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Ritual Wine Vessel (Guang)

This Shang dynasty bronze guang, or ritual wine vessel, is the Museum's finest early bronze. Truly sculptural in its conception, the guang combines striking animal imagery with finely cast geometric designs. One writer has suggested the animals represent spirits that possessed Shang shamans, or priests. The vessel may have been used during Shang royal rituals, which included the serving of food and wine. Like other bronzes, this guang was a symbol of authority because possession of the best artistic products was directly linked to social and political prestige.

Catalogue Description:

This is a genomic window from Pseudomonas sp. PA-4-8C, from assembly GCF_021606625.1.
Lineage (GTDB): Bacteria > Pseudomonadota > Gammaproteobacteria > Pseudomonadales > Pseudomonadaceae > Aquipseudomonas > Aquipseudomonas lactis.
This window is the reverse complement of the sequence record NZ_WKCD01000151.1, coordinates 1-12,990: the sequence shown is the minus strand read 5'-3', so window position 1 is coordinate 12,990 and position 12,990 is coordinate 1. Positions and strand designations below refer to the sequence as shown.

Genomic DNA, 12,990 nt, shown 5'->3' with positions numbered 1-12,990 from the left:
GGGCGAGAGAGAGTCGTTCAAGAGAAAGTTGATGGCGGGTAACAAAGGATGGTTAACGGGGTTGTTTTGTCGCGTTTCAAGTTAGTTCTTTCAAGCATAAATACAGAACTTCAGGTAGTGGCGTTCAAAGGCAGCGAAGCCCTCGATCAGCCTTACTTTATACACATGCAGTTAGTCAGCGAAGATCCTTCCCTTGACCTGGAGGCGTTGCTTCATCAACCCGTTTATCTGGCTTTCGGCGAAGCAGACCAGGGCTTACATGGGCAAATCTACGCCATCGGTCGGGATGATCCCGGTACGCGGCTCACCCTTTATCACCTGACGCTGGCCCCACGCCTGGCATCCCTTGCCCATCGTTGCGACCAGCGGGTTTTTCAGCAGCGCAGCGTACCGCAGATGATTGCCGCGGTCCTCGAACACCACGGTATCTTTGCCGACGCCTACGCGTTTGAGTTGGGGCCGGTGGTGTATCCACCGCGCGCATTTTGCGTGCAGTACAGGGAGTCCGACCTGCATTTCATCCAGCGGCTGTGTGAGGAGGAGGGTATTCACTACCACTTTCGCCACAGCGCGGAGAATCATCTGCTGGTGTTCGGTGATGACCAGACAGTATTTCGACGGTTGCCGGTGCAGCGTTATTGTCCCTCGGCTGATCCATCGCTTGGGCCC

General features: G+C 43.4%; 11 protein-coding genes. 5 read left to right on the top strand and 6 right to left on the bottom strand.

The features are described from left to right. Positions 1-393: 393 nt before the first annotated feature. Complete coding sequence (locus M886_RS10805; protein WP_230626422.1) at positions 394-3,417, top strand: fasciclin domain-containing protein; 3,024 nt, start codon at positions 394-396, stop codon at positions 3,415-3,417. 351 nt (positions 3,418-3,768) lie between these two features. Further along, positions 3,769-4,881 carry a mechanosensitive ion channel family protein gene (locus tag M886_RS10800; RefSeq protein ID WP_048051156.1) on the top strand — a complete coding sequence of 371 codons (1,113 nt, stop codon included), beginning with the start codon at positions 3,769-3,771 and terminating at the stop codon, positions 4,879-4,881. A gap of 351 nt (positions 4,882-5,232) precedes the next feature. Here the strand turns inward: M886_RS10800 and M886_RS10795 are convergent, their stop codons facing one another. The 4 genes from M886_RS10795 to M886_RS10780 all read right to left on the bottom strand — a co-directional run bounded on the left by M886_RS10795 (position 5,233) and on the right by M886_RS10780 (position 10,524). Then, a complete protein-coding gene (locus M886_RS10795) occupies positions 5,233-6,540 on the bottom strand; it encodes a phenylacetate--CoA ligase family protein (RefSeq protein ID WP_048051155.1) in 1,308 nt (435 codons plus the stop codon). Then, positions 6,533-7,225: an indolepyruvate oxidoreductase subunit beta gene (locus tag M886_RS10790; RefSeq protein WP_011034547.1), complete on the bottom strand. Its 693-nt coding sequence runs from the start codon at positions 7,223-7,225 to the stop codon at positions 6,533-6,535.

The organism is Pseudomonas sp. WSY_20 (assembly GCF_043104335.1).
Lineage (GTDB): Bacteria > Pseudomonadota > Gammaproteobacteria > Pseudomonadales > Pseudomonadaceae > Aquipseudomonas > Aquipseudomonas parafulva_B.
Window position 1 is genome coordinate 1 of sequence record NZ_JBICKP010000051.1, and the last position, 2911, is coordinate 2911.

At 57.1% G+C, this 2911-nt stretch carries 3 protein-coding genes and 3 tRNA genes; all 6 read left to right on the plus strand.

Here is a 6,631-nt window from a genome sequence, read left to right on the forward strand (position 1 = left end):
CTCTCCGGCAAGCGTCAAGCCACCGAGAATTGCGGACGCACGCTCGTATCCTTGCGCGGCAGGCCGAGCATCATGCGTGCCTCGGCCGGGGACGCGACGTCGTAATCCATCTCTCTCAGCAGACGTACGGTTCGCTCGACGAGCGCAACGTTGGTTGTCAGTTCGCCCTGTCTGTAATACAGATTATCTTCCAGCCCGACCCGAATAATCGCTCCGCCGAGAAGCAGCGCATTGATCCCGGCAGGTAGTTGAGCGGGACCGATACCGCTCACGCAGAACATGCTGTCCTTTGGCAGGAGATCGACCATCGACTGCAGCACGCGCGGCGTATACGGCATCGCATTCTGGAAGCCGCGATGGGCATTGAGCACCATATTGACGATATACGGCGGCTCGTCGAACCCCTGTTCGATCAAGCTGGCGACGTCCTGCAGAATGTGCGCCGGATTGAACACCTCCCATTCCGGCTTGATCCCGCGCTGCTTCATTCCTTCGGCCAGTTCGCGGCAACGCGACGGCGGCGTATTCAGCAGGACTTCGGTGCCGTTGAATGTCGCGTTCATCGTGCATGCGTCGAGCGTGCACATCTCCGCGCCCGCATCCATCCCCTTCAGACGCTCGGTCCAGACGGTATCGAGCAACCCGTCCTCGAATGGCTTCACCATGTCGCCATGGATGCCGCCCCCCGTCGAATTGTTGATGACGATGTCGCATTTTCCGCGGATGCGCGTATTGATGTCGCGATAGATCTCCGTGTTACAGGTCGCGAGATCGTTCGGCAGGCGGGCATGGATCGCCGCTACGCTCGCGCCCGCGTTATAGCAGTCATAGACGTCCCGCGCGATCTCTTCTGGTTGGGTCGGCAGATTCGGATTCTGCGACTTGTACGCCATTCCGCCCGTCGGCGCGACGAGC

Oblong wine pouring vessel in the shape of a mythical animal, mold-cast in bronze with high-relief decoration of stylized animal and geometric forms. Brooklyn's Shang Dynasty bronze "Guang" is the Museum's finest early bronze. Truly sculptural in its conception, the "Guang" combines striking animal imagery with finely cast geometric designs. The rituals of the Shang kings were elaborations of banquets that included serving food and wine, and this superbly cast "Guang" is a type of wine vessel. Like other bronzes, it is a symbol of authority, and possession of the best artistic products is directly linked to social and political prestige. The decoration of animals and animal masks raises the much debated question of meaning in Shang bronzes. One writer has suggested the animals represent spirits that possessed Shang shamans during ritual, but this question, which is fueled by the extraordinary sophistication and assurance of Shang animal ornament, has no simple answer.


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